Arrested internet fraudster also owns cannabidiol farm in Ashanti region





Police managed to arrest the suspect, but none of his accomplices were found in the house Police managed to arrest the suspect, but none of his accomplices were found in the house

Akyem Kwabeng District Police Command in the Eastern Region has arrested a 26-year-old alleged cyber fraudster.

The suspect David Egbert,26 was arrested on Wednesday, October 13, 2021 by a team led by DSP Harold Opoku Yamoah, the district police commander.

Police recovered and seized two HP laptops, an iPad phone, seven jars of leaves suspected of being Indian hemp, two fudge believed to have been laced with Indian hemp, a Huawei TurboNet, a itel turboNet, an MTN turbojet, a digital microscope, a Samsung power bank, two laptop chargers, two lightning systems and their chargers.

Starr News has learned that local police have arrested the suspect after being tipped off that the suspect and his accomplices were involved in internet fraud at a home.

Police went to the scene and were able to apprehend the suspect, but none of his accomplices were found in the house.

A search of the suspect’s home was conducted and police discovered that the suspect had grown plants suspected of being cannabidiol in two of his four-room apartments.

The United Nations has determined that developing countries such as Ghana are at a higher risk of cybercrime than developed countries.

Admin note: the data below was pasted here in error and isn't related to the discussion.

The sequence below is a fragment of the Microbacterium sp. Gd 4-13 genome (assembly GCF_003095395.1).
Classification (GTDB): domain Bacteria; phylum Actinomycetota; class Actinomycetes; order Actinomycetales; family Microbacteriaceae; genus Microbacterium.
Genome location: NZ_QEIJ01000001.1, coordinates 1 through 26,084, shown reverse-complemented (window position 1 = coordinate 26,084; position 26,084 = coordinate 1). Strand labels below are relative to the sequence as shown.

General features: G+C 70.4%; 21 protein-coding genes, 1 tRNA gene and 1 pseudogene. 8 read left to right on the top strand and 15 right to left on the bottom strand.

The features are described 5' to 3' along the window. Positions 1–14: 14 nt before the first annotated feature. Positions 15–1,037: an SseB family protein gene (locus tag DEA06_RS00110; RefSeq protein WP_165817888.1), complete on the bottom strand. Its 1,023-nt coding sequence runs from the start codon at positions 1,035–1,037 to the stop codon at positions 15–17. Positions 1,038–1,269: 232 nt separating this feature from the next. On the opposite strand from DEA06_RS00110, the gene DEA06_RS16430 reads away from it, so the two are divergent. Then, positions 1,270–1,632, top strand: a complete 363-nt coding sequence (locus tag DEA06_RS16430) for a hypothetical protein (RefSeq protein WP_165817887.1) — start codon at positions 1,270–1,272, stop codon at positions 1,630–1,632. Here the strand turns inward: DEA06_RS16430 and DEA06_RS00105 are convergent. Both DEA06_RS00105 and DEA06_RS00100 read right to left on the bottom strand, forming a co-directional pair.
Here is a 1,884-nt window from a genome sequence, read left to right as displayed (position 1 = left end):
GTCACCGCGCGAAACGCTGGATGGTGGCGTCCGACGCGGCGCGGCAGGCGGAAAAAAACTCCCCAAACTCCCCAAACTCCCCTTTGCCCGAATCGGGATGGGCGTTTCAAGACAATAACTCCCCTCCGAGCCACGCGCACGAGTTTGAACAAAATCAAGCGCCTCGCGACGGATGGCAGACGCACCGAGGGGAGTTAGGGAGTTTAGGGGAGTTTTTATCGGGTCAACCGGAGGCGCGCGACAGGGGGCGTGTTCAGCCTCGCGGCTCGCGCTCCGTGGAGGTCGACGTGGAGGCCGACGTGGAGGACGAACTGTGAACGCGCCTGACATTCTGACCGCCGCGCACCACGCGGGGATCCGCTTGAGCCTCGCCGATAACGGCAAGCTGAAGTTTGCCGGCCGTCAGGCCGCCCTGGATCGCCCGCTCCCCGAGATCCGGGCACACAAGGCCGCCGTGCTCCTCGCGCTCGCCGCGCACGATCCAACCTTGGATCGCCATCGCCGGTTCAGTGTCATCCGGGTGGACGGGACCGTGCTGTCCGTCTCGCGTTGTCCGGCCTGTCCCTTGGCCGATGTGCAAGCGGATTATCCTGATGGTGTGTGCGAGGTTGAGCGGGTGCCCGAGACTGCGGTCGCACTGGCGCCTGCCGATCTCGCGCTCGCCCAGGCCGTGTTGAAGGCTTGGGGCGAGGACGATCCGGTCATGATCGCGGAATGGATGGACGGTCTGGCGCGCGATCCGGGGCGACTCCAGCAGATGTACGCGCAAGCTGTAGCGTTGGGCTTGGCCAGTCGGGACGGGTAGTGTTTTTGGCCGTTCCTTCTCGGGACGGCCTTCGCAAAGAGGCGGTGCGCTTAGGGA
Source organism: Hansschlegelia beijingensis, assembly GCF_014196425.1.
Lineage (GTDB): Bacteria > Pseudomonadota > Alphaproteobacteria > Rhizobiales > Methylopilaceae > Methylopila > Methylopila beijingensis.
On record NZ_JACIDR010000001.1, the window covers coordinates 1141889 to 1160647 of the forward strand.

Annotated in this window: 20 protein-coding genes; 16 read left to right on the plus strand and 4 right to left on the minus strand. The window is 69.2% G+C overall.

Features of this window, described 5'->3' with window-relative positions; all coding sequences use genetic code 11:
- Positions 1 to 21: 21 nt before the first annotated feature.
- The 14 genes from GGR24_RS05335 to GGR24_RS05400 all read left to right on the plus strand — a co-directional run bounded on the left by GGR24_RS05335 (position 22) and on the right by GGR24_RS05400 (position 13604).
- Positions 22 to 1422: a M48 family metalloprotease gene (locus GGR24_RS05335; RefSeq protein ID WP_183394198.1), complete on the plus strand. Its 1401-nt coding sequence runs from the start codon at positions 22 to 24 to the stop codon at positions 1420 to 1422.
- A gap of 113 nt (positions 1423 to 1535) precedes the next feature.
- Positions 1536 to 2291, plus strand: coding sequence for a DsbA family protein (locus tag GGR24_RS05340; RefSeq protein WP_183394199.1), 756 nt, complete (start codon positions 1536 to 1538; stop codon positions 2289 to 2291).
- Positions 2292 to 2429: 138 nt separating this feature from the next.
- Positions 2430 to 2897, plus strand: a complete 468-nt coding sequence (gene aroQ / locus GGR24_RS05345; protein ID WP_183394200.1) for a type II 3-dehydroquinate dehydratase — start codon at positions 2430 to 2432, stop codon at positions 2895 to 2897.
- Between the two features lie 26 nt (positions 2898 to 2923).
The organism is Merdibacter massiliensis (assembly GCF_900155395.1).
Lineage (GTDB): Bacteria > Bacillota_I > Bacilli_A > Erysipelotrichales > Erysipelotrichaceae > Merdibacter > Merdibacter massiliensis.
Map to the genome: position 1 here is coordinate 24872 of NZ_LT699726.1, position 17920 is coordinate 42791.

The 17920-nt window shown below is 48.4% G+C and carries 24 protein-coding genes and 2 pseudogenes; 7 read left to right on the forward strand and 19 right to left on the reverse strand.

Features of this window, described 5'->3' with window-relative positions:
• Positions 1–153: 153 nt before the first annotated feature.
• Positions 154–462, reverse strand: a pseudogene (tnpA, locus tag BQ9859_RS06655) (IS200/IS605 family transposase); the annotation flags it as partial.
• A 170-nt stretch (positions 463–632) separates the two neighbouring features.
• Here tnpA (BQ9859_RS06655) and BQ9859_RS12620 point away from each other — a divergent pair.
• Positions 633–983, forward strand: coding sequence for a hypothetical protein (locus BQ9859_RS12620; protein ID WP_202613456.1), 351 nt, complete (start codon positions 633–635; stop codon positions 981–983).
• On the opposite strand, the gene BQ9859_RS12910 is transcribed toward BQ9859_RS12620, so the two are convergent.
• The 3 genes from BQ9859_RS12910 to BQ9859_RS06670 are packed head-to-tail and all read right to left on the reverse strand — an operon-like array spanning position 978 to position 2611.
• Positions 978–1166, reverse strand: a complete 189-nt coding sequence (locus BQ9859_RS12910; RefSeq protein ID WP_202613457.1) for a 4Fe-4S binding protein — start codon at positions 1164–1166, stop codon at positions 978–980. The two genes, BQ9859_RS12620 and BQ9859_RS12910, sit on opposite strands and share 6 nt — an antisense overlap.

Cybercrime in Ghana has taken on a rudimentary form of internet fraud targeting gullible foreigners, known locally as sakawa or “419”.

These crimes traditionally involved credit card and advance payment fraud, and took advantage of the vulnerabilities and gullibility of internet users.

Cybercrime has evolved into significantly more complex and sophisticated ventures targeting the wealthy and more valuable victims within and outside Ghana. Financial institutions also continue to face cyber-attacks that lead to huge losses.

The country is estimated to have lost more than $200 million in recorded cybercrime cases between 2016 and 2018.

More than half of these reported cases were related to fraud, according to the cybercrime unit of the Ghanaian Police Service.

Police also recorded an increase in cybercrime in the country from 116 in 2016 to 412 in 2017 and further to 558 in 2018.

Meanwhile, the Cyber ​​Security Authority in Ghana has assured Ghanaians aggressive cyber law enforcement following the adoption of the Cyber ​​Security Act on December 10, 2020.

Speaking at a workshop for journalists in Koforidua on Tuesday, October 12, 2021, Aaron Felix Opoku Boateng, the Authority’s program manager, said two major challenges in funding and low awareness of cybercrime are being addressed.

He said that fighting cybercrime is a collective responsibility and therefore called on Ghanaians to be aware and careful of their actions when conducting activities on the internet.




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